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Sit in Groups of Four (4). Introduce Q1QP Rhetorical Devices Patrick Henry Thomas Paine HW: English: Rhetorical Speech (due FRIDAY) History: Annotate Loyalist Primary Documents. “Give me liberty or give me death!”. Patrick Henry & Thomas Paine.

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Sit in Groups of Four (4)

  • Introduce Q1QP

  • Rhetorical Devices

  • Patrick Henry

  • Thomas Paine

  • HW:

    • English: Rhetorical Speech (due FRIDAY)

    • History: Annotate Loyalist Primary Documents

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“Give me liberty or give me death!”

Patrick Henry & Thomas Paine

“These are the times that try men’s souls”

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The Rhetoric of Revolution

  • Who remembers what rhetoric is?

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The Rhetoric of Revolution

  • Rhetoric: the deliberate exploitation of eloquence for the most persuasive effect in public speaking or in writing.

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Patrick Henry

  • Born May 29, 1736 in Hanover County, Virginia

  • Protested British tyranny

  • Served in the Virginia House of Burgesses and the Continental Congress

  • Three-time governor of Virginia

  • Delivered the famous "Give me liberty or give me death!" speech.

  • Died June 6, 1799 at Red Hill Plantation, Virginia

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Context for Henry’s Speech

  • March 23rd, 1775

  • Virginia House of Burgesses

  • Henry has put forth the resolution that “Virginia be immediately put in a posture of defense.”

  • Strong opposition

  • Henry delivered the following speech in support of his resolution.

  • Not written or printed by Henry

  • Speeches reconstructed from the memories and notes of listeners.

  • Powerful rhetoric made the speech effective and memorable.


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Henry’s Rhetoric

Search Henry’s speech for your assigned rhetorical devise:

  • Repetition of key points

  • Rhetorical Questions (questions to which the answers are obvious)

  • Parallelism (using the same pattern of words for several ideas within a sentence or paragraph).

  • Allusions (reference to well-known fictional, mythological, or historic person, place, or event).

  • Figures of speech (non-literal ways of saying something).

  • Metaphors (a comparison in which a word that normally means one thing is applied to a different thing without making the comparison explicit—e.g. “All the world’s a stage.”)

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Sharing Examples of Patrick Henry’s Rhetoric

Patrick Henry Arguing “the Parson’s Cause.” Oil painting by George Cooke (c. 1800)

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Thomas Paine

  • Englishman—born Jan. 29th, 1737

  • scholar, revolutionary, deist, failed businessman, and pamphleteer

  • Influential pamphlets included Common Sense (1775), “the most important pamphlet in America” and the Crisis papers (1776).

  • Opponent of slavery and organized religion, and outspoken supporter of American and French Revolutions

  • Died poor and without honor, 1809.

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Common Sense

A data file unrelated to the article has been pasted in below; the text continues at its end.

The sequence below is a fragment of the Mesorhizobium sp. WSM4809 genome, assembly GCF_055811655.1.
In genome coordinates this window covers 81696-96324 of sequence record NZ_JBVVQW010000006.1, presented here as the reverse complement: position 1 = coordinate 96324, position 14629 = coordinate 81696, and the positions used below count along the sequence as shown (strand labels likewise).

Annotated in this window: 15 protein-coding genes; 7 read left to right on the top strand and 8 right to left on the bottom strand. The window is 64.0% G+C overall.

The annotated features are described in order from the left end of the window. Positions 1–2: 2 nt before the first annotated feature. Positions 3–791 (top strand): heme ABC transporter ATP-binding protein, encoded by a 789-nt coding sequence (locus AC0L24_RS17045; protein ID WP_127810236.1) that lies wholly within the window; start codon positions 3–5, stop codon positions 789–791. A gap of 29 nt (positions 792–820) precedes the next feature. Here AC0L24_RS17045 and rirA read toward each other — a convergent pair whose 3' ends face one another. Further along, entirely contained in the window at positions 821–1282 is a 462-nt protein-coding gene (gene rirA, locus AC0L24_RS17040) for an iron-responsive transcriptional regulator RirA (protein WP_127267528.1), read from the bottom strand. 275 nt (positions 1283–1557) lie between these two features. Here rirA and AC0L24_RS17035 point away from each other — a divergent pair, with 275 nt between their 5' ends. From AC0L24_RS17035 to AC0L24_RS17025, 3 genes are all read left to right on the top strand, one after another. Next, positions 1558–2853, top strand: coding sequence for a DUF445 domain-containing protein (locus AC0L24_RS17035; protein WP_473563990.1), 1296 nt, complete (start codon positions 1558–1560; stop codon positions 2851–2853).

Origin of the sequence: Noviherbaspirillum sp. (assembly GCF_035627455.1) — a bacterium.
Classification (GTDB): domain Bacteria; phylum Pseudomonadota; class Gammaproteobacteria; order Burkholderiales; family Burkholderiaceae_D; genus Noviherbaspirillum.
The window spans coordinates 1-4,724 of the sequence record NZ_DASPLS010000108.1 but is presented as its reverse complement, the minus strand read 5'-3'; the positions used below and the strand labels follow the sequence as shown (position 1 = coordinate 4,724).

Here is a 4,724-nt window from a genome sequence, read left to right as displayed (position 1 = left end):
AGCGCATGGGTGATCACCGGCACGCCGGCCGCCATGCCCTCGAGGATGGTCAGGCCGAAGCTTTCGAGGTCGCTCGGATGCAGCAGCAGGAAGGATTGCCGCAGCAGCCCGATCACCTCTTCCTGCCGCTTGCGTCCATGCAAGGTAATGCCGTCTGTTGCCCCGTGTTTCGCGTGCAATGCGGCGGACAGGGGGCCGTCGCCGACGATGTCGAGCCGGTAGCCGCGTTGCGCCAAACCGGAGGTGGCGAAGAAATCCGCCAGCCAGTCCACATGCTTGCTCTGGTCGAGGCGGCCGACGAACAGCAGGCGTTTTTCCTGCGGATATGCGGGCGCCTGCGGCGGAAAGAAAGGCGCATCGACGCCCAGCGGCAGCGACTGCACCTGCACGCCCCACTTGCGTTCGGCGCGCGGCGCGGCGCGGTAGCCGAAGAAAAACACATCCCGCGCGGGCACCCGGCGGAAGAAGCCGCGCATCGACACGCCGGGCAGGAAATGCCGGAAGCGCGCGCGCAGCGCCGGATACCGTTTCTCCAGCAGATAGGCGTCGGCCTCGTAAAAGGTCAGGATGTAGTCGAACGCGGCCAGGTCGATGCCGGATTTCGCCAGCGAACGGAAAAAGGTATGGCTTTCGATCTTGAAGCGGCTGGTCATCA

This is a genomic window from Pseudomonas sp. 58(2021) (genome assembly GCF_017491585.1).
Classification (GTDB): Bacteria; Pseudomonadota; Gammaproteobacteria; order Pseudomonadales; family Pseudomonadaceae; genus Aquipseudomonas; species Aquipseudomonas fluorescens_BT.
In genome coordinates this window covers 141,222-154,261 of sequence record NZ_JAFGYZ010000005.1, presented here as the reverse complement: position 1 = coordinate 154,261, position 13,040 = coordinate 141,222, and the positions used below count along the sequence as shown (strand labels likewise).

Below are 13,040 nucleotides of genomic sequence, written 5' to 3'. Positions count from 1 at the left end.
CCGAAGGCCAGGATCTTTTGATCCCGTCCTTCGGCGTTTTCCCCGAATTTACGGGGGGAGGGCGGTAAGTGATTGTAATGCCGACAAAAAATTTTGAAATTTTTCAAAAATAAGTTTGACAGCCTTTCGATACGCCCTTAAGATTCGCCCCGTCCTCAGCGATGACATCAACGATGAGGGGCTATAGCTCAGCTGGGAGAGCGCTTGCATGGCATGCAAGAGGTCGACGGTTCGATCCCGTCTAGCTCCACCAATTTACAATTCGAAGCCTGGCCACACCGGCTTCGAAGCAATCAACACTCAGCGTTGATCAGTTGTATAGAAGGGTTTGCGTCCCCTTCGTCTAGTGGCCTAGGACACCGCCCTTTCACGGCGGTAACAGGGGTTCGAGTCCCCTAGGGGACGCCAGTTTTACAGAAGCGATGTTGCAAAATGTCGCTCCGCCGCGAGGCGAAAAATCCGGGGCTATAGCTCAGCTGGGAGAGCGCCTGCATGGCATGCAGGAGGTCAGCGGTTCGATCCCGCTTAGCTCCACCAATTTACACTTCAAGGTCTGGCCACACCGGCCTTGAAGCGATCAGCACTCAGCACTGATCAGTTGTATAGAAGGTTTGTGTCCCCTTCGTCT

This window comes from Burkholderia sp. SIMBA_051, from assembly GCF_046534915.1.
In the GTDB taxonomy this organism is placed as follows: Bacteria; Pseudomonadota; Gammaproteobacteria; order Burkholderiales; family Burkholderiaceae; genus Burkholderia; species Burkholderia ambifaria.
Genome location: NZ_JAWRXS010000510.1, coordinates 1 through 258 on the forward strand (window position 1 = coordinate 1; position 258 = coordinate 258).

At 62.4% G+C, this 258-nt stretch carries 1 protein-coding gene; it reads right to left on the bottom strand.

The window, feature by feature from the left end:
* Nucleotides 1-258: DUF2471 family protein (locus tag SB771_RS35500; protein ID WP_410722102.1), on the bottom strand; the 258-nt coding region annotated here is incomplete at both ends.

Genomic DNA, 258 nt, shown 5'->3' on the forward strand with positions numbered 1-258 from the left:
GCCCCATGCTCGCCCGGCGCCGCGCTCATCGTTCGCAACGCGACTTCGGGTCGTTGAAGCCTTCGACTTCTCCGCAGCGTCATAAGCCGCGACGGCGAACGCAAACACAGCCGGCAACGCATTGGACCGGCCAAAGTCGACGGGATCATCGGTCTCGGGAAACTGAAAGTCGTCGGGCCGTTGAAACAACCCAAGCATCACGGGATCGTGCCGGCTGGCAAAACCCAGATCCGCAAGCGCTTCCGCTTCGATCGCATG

• What rhetorical devices can you spot in your excerpt of Common Sense?

  • What is Paine’s main argument in the Introduction? Why is this an effective strategy?

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Paine writes the following in his Appendix:

Should an independency by brought about by the first of those means, we have every opportunity and every encouragement before us, to form the noblest, purest constitution on the face of the earth. We have it in our power to begin the world over again. A situation, similar to the present, hath not happened since the days of Noah until now. The birthday of a new world is at hand….

  • Who can explain the biblical allusion?

  • How does this vision of America’s destiny compare with the vision of the Puritans colonists? Jamestown colonists?

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Context for Paine’s Crisis Paper No. 1

  • Published December 23rd, 1776

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The Aphoristic Style

  • Aphorism ~ a principle or general truth expressed tersely in a short, memorable form; a proverb.

  • Ben Franklin wrote (or wrote down) many aphorisms, including:

    • “God helps them that help themselves.”

    • “A small leak will sink a great ship.”

    • “Early to bed and early to rise, makes a man healthy, wealthy, and wise.

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…more on aphorisms

  • Aphorisms are often made memorable by poetic elements such as rhythm, rhyme, assonance, and alliteration. Consider these elements in Paine’s opening line from The Crisis, Number 1:

  • “These are the times that try men’ssouls.”

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Paine’s Rhetoric

Analyze your assigned element of Paine’s rhetoric.

  • Aphorism: Select at least one aphoristic statement from The Crisis (other than the first sentence); describe what elements help make it memorable.

  • Analogy: What conclusion can be drawn from Paine’s analogy between the political situation in America and the case of a thief who breaks into someone’s house?

  • Anecdote: What point does Paine make by telling his readers about the tavernkeeper in Amboy?

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DUE Friday

Assignment: Write a speech either as a Patriot (arguing that the colonies should go to war with England) or as a Loyalist (arguing that the colonists should NOT go to war (two pages, double spaced).

  • Incorporate at least four rhetorical devices.

  • After you print your assignment, take a pen and underline and label each rhetorical device you have intentionally used.